A trio of works by Norwegian playwright Jon Fosse depicts characters haunted by the past and afraid of the future.
By Zac Thompson|
In Nordic folklore, gjenganger refers to a kind of ghost. It turns out to be an apt title for this collection of one-acts by Norwegian playwright Jon Fosse, translated into English by Kyle Korynta. Each of the three plays is populated by haunted characters who can’t seem to shake the past or face the future. The dialogue is stripped down and highly repetitive—full of banalities and vocal tics—but the subtext is pure panic.
The best of the trio, Wm. Bullion’s staging of “A Summer’s Day,” is the most restrained. We watch a middle-aged woman (an enthralling Jan Sodaro) watch her younger self (Marika Mashburn) as she waits for her husband to return from a fishing trip on a drizzly day. Despite the flatness of the writing, Fosse creates an almost unbearable tension; we feel, as the older woman puts it, both “uneasy and unspeakably sad.”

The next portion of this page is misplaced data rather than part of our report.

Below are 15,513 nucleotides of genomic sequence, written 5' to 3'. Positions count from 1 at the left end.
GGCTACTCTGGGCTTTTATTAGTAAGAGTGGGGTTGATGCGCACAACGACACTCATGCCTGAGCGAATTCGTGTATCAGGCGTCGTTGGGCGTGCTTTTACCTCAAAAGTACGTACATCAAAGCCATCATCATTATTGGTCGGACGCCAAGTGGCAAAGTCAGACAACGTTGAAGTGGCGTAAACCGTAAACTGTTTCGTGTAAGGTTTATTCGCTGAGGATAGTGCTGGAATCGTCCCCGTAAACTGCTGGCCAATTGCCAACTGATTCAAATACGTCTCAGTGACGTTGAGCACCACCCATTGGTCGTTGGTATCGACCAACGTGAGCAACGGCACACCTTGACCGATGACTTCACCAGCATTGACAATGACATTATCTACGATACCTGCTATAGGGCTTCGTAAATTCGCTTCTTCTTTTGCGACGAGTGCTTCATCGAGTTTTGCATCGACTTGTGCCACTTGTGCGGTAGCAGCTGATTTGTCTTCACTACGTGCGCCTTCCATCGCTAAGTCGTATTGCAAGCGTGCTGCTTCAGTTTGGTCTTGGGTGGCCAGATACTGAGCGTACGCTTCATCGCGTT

The other two pieces center on romantic couples. In “Autumn Dream,” a man and woman (Beau Forbes and Kirstin Franklin) grapple with love and death from the moment they meet cute in a graveyard. “Winter” concerns a businessman (Corey Noble) and a basket case (Bergen Anderson) who are unaccountably drawn to each other. These plays have interesting passages and strong performances, but they eventually start to feel static, stilted and artificial. As you know if you’ve slogged your way through Gertrude Stein’s work, repetition can have a numbing effect even when you admire the writer.